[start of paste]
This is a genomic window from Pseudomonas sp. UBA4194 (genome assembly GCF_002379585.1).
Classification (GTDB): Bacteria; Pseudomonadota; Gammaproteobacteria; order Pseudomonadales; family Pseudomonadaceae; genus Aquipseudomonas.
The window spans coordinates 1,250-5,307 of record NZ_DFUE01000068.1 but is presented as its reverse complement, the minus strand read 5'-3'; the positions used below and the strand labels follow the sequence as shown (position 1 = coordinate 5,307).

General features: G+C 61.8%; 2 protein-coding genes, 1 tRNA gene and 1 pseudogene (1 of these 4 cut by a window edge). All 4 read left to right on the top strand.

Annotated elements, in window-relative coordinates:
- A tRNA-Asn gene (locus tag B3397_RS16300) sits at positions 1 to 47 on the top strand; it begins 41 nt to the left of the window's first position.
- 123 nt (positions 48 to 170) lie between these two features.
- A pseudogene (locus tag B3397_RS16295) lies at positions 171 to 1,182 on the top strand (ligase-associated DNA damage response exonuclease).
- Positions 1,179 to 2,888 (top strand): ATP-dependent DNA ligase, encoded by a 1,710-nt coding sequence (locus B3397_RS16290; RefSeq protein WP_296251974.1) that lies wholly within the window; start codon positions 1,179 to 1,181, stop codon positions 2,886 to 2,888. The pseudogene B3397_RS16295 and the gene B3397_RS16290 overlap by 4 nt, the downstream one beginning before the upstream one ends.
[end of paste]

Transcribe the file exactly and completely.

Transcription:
This is a genomic window from Pseudomonas sp. UBA4194 (genome assembly GCF_002379585.1).
Classification (GTDB): Bacteria; Pseudomonadota; Gammaproteobacteria; order Pseudomonadales; family Pseudomonadaceae; genus Aquipseudomonas.
The window spans coordinates 1,250-5,307 of record NZ_DFUE01000068.1 but is presented as its reverse complement, the minus strand read 5'-3'; the positions used below and the strand labels follow the sequence as shown (position 1 = coordinate 5,307).

General features: G+C 61.8%; 2 protein-coding genes, 1 tRNA gene and 1 pseudogene (1 of these 4 cut by a window edge). All 4 read left to right on the top strand.

Annotated elements, in window-relative coordinates:
- A tRNA-Asn gene (locus tag B3397_RS16300) sits at positions 1 to 47 on the top strand; it begins 41 nt to the left of the window's first position.
- 123 nt (positions 48 to 170) lie between these two features.
- A pseudogene (locus tag B3397_RS16295) lies at positions 171 to 1,182 on the top strand (ligase-associated DNA damage response exonuclease).
- Positions 1,179 to 2,888 (top strand): ATP-dependent DNA ligase, encoded by a 1,710-nt coding sequence (locus B3397_RS16290; RefSeq protein WP_296251974.1) that lies wholly within the window; start codon positions 1,179 to 1,181, stop codon positions 2,886 to 2,888. The pseudogene B3397_RS16295 and the gene B3397_RS16290 overlap by 4 nt, the downstream one beginning before the upstream one ends.